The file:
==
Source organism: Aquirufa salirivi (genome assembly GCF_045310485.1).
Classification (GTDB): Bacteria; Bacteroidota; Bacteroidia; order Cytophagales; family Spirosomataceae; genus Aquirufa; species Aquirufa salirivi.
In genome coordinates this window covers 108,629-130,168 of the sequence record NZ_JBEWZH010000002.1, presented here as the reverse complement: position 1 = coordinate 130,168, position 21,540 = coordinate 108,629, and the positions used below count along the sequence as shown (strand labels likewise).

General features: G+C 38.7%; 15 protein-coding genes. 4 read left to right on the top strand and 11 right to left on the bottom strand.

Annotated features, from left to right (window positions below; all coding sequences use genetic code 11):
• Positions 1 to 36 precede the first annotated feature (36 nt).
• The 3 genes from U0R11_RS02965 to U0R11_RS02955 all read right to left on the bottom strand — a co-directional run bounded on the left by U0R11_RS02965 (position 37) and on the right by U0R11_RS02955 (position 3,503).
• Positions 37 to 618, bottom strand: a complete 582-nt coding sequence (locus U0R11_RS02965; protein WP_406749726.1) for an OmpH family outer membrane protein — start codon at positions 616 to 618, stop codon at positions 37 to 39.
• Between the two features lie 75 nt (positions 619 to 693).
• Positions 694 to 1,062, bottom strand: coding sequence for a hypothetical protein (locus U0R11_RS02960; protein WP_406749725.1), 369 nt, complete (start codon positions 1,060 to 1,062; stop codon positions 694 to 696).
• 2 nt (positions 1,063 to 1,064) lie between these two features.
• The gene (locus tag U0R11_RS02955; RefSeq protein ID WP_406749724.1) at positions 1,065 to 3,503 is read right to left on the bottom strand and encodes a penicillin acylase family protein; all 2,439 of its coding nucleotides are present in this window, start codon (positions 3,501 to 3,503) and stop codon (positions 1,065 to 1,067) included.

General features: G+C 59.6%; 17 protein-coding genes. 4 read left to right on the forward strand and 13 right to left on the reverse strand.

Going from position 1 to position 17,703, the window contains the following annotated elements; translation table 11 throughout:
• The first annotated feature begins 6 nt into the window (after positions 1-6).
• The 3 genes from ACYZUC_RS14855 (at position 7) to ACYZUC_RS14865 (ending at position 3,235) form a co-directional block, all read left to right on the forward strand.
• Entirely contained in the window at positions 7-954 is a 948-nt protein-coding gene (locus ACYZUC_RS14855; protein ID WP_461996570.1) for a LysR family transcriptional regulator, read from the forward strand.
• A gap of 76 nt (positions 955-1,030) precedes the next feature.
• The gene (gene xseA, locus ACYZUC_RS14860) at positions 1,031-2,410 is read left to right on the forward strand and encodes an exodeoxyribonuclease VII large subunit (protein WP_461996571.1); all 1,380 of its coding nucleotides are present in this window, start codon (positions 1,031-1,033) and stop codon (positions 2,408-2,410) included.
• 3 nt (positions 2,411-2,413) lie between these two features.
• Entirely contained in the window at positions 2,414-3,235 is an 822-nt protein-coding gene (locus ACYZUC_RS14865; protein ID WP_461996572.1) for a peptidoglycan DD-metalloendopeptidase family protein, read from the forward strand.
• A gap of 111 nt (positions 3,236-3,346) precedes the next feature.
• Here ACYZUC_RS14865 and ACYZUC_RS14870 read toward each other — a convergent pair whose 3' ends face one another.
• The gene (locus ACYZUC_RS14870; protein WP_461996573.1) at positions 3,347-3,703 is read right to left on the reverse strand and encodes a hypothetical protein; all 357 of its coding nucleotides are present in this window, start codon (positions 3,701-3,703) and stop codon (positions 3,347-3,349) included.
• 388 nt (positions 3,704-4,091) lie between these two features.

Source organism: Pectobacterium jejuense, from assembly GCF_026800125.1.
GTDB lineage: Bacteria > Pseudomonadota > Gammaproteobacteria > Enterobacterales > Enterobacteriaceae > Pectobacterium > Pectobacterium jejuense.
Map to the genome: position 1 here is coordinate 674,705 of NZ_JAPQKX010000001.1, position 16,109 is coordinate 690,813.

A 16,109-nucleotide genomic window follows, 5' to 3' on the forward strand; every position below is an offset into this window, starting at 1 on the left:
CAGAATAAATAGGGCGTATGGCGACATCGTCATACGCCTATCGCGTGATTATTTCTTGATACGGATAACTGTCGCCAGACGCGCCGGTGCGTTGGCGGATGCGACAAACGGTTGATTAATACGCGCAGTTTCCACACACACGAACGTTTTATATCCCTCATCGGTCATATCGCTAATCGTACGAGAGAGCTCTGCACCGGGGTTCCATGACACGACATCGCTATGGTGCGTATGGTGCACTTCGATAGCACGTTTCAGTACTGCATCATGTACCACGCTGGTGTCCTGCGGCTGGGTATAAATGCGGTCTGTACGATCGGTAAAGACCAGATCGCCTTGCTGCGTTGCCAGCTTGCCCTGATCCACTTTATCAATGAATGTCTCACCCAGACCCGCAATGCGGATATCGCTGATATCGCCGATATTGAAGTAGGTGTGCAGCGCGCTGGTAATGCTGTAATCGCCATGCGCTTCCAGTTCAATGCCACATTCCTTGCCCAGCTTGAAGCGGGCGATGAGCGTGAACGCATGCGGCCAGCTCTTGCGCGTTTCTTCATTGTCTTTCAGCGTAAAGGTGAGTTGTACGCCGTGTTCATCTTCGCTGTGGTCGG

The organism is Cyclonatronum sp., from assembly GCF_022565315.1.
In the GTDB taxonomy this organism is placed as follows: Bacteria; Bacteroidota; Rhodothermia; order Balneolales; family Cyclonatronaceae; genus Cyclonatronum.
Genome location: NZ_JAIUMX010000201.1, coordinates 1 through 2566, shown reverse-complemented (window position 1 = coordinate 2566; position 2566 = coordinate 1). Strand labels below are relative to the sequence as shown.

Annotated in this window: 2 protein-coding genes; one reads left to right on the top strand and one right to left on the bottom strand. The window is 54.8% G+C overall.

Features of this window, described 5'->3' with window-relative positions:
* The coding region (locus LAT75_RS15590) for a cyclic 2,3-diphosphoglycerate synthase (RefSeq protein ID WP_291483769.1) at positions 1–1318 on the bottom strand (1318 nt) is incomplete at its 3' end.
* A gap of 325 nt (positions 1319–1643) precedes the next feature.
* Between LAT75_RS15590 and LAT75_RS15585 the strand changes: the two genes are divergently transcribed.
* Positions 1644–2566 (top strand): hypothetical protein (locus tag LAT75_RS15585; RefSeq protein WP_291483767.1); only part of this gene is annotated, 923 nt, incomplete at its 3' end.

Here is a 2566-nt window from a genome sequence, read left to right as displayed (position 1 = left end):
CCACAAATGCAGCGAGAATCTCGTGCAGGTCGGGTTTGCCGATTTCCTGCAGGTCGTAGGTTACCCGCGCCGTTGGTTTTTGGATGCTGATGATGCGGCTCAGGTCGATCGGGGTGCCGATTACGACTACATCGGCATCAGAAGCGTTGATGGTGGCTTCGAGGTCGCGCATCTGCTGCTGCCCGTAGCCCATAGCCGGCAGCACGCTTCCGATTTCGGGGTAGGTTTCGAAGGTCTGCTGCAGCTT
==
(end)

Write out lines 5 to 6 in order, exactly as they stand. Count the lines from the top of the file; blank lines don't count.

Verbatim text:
Annotated features, from left to right (window positions below; all coding sequences use genetic code 11):
• Positions 1 to 36 precede the first annotated feature (36 nt).